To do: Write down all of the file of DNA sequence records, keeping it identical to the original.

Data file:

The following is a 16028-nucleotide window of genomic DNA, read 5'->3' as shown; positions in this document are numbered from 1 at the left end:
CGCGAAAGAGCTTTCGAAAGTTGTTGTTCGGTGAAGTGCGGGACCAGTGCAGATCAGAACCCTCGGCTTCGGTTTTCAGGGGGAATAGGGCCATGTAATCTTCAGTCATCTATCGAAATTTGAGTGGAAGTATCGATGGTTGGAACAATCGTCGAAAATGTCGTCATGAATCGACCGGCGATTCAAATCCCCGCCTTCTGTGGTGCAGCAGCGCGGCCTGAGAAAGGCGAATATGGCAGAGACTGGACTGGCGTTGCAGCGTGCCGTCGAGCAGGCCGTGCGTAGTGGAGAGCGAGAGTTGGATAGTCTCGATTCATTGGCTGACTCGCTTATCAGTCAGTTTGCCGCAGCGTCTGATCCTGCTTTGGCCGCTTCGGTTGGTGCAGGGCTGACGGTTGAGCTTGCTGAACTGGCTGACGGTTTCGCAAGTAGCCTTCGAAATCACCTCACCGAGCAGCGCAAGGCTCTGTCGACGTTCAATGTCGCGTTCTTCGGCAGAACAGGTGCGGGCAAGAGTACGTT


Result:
The following is a 16028-nucleotide window of genomic DNA, read 5'->3' as shown; positions in this document are numbered from 1 at the left end:
CGCGAAAGAGCTTTCGAAAGTTGTTGTTCGGTGAAGTGCGGGACCAGTGCAGATCAGAACCCTCGGCTTCGGTTTTCAGGGGGAATAGGGCCATGTAATCTTCAGTCATCTATCGAAATTTGAGTGGAAGTATCGATGGTTGGAACAATCGTCGAAAATGTCGTCATGAATCGACCGGCGATTCAAATCCCCGCCTTCTGTGGTGCAGCAGCGCGGCCTGAGAAAGGCGAATATGGCAGAGACTGGACTGGCGTTGCAGCGTGCCGTCGAGCAGGCCGTGCGTAGTGGAGAGCGAGAGTTGGATAGTCTCGATTCATTGGCTGACTCGCTTATCAGTCAGTTTGCCGCAGCGTCTGATCCTGCTTTGGCCGCTTCGGTTGGTGCAGGGCTGACGGTTGAGCTTGCTGAACTGGCTGACGGTTTCGCAAGTAGCCTTCGAAATCACCTCACCGAGCAGCGCAAGGCTCTGTCGACGTTCAATGTCGCGTTCTTCGGCAGAACAGGTGCGGGCAAGAGTACGTT